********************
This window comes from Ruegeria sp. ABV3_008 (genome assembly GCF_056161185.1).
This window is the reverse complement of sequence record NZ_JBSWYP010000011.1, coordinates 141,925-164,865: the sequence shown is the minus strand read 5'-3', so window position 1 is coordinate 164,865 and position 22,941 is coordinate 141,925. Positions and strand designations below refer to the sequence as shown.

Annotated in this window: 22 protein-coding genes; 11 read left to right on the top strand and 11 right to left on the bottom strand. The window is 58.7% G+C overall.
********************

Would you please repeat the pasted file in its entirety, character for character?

This window comes from Ruegeria sp. ABV3_008 (genome assembly GCF_056161185.1).
This window is the reverse complement of sequence record NZ_JBSWYP010000011.1, coordinates 141,925-164,865: the sequence shown is the minus strand read 5'-3', so window position 1 is coordinate 164,865 and position 22,941 is coordinate 141,925. Positions and strand designations below refer to the sequence as shown.

Annotated in this window: 22 protein-coding genes; 11 read left to right on the top strand and 11 right to left on the bottom strand. The window is 58.7% G+C overall.